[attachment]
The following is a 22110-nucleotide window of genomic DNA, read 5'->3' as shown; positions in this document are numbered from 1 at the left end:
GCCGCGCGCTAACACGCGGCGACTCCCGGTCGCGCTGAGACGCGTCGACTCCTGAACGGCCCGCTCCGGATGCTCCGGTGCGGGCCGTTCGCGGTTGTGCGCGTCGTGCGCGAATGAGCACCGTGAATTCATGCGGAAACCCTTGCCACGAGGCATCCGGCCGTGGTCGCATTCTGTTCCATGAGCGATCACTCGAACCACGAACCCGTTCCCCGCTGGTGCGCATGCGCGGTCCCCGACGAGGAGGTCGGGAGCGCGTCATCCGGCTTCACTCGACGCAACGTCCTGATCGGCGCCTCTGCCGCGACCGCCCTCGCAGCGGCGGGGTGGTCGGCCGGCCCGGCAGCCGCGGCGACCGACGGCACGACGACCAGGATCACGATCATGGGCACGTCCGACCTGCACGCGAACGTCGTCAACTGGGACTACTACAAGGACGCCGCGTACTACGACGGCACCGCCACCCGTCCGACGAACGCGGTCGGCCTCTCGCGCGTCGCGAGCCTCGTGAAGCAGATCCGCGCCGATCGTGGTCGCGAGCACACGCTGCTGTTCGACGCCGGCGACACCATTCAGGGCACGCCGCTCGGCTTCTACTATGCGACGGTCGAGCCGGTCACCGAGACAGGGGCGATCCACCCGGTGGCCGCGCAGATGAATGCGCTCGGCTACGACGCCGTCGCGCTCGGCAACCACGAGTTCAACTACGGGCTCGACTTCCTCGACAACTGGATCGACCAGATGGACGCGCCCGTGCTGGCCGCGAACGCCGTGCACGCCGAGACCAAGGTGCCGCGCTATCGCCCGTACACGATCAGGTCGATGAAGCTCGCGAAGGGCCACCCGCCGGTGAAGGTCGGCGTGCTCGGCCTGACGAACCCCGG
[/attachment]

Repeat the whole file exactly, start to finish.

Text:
The following is a 22110-nucleotide window of genomic DNA, read 5'->3' as shown; positions in this document are numbered from 1 at the left end:
GCCGCGCGCTAACACGCGGCGACTCCCGGTCGCGCTGAGACGCGTCGACTCCTGAACGGCCCGCTCCGGATGCTCCGGTGCGGGCCGTTCGCGGTTGTGCGCGTCGTGCGCGAATGAGCACCGTGAATTCATGCGGAAACCCTTGCCACGAGGCATCCGGCCGTGGTCGCATTCTGTTCCATGAGCGATCACTCGAACCACGAACCCGTTCCCCGCTGGTGCGCATGCGCGGTCCCCGACGAGGAGGTCGGGAGCGCGTCATCCGGCTTCACTCGACGCAACGTCCTGATCGGCGCCTCTGCCGCGACCGCCCTCGCAGCGGCGGGGTGGTCGGCCGGCCCGGCAGCCGCGGCGACCGACGGCACGACGACCAGGATCACGATCATGGGCACGTCCGACCTGCACGCGAACGTCGTCAACTGGGACTACTACAAGGACGCCGCGTACTACGACGGCACCGCCACCCGTCCGACGAACGCGGTCGGCCTCTCGCGCGTCGCGAGCCTCGTGAAGCAGATCCGCGCCGATCGTGGTCGCGAGCACACGCTGCTGTTCGACGCCGGCGACACCATTCAGGGCACGCCGCTCGGCTTCTACTATGCGACGGTCGAGCCGGTCACCGAGACAGGGGCGATCCACCCGGTGGCCGCGCAGATGAATGCGCTCGGCTACGACGCCGTCGCGCTCGGCAACCACGAGTTCAACTACGGGCTCGACTTCCTCGACAACTGGATCGACCAGATGGACGCGCCCGTGCTGGCCGCGAACGCCGTGCACGCCGAGACCAAGGTGCCGCGCTATCGCCCGTACACGATCAGGTCGATGAAGCTCGCGAAGGGCCACCCGCCGGTGAAGGTCGGCGTGCTCGGCCTGACGAACCCCGG